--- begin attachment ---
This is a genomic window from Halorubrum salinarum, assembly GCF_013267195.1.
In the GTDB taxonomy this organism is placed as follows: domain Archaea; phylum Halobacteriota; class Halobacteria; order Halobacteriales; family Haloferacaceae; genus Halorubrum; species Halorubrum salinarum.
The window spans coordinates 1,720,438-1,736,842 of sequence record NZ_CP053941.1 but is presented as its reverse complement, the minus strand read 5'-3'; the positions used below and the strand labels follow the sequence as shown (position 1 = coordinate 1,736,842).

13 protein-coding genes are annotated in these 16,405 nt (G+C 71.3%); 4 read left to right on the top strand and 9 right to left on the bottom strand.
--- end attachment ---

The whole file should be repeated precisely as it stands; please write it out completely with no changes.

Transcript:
This is a genomic window from Halorubrum salinarum, assembly GCF_013267195.1.
In the GTDB taxonomy this organism is placed as follows: domain Archaea; phylum Halobacteriota; class Halobacteria; order Halobacteriales; family Haloferacaceae; genus Halorubrum; species Halorubrum salinarum.
The window spans coordinates 1,720,438-1,736,842 of sequence record NZ_CP053941.1 but is presented as its reverse complement, the minus strand read 5'-3'; the positions used below and the strand labels follow the sequence as shown (position 1 = coordinate 1,736,842).

13 protein-coding genes are annotated in these 16,405 nt (G+C 71.3%); 4 read left to right on the top strand and 9 right to left on the bottom strand.